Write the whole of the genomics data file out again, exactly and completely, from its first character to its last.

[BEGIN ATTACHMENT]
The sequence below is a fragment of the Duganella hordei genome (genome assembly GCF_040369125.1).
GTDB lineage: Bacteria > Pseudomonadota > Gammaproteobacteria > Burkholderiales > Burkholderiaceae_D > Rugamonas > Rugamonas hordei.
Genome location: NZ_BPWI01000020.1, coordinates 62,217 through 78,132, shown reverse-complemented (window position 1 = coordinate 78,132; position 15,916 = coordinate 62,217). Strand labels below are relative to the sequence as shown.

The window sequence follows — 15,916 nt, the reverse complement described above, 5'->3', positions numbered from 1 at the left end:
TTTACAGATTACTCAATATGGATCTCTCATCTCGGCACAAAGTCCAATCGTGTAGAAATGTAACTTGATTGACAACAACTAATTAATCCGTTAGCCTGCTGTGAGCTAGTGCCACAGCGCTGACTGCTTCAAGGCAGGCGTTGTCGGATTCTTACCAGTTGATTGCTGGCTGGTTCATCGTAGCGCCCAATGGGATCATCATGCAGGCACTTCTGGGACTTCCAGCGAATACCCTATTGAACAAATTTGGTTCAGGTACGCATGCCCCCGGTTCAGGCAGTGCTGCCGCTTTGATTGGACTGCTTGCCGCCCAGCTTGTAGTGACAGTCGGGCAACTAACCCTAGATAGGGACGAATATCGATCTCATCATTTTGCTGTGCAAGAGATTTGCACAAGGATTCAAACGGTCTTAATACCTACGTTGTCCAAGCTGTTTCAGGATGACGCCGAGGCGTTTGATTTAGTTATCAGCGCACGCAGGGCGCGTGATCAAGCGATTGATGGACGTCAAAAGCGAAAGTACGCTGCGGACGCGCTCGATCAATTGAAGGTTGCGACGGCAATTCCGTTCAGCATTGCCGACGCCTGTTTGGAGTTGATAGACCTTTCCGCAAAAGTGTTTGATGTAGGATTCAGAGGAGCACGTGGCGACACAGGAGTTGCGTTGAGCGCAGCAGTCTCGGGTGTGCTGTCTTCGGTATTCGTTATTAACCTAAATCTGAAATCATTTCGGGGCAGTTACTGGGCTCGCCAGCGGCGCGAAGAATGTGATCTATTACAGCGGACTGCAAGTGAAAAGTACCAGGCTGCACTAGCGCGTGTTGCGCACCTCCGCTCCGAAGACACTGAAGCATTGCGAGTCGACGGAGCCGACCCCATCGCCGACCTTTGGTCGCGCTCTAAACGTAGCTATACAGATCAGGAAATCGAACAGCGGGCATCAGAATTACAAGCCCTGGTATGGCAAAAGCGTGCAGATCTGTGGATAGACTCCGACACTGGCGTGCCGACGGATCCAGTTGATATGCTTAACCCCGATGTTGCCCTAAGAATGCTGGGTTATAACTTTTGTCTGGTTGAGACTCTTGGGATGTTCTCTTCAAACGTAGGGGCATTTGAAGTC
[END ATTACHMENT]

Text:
The sequence below is a fragment of the Duganella hordei genome (genome assembly GCF_040369125.1).
GTDB lineage: Bacteria > Pseudomonadota > Gammaproteobacteria > Burkholderiales > Burkholderiaceae_D > Rugamonas > Rugamonas hordei.
Genome location: NZ_BPWI01000020.1, coordinates 62,217 through 78,132, shown reverse-complemented (window position 1 = coordinate 78,132; position 15,916 = coordinate 62,217). Strand labels below are relative to the sequence as shown.

The window sequence follows — 15,916 nt, the reverse complement described above, 5'->3', positions numbered from 1 at the left end:
TTTACAGATTACTCAATATGGATCTCTCATCTCGGCACAAAGTCCAATCGTGTAGAAATGTAACTTGATTGACAACAACTAATTAATCCGTTAGCCTGCTGTGAGCTAGTGCCACAGCGCTGACTGCTTCAAGGCAGGCGTTGTCGGATTCTTACCAGTTGATTGCTGGCTGGTTCATCGTAGCGCCCAATGGGATCATCATGCAGGCACTTCTGGGACTTCCAGCGAATACCCTATTGAACAAATTTGGTTCAGGTACGCATGCCCCCGGTTCAGGCAGTGCTGCCGCTTTGATTGGACTGCTTGCCGCCCAGCTTGTAGTGACAGTCGGGCAACTAACCCTAGATAGGGACGAATATCGATCTCATCATTTTGCTGTGCAAGAGATTTGCACAAGGATTCAAACGGTCTTAATACCTACGTTGTCCAAGCTGTTTCAGGATGACGCCGAGGCGTTTGATTTAGTTATCAGCGCACGCAGGGCGCGTGATCAAGCGATTGATGGACGTCAAAAGCGAAAGTACGCTGCGGACGCGCTCGATCAATTGAAGGTTGCGACGGCAATTCCGTTCAGCATTGCCGACGCCTGTTTGGAGTTGATAGACCTTTCCGCAAAAGTGTTTGATGTAGGATTCAGAGGAGCACGTGGCGACACAGGAGTTGCGTTGAGCGCAGCAGTCTCGGGTGTGCTGTCTTCGGTATTCGTTATTAACCTAAATCTGAAATCATTTCGGGGCAGTTACTGGGCTCGCCAGCGGCGCGAAGAATGTGATCTATTACAGCGGACTGCAAGTGAAAAGTACCAGGCTGCACTAGCGCGTGTTGCGCACCTCCGCTCCGAAGACACTGAAGCATTGCGAGTCGACGGAGCCGACCCCATCGCCGACCTTTGGTCGCGCTCTAAACGTAGCTATACAGATCAGGAAATCGAACAGCGGGCATCAGAATTACAAGCCCTGGTATGGCAAAAGCGTGCAGATCTGTGGATAGACTCCGACACTGGCGTGCCGACGGATCCAGTTGATATGCTTAACCCCGATGTTGCCCTAAGAATGCTGGGTTATAACTTTTGTCTGGTTGAGACTCTTGGGATGTTCTCTTCAAACGTAGGGGCATTTGAAGTC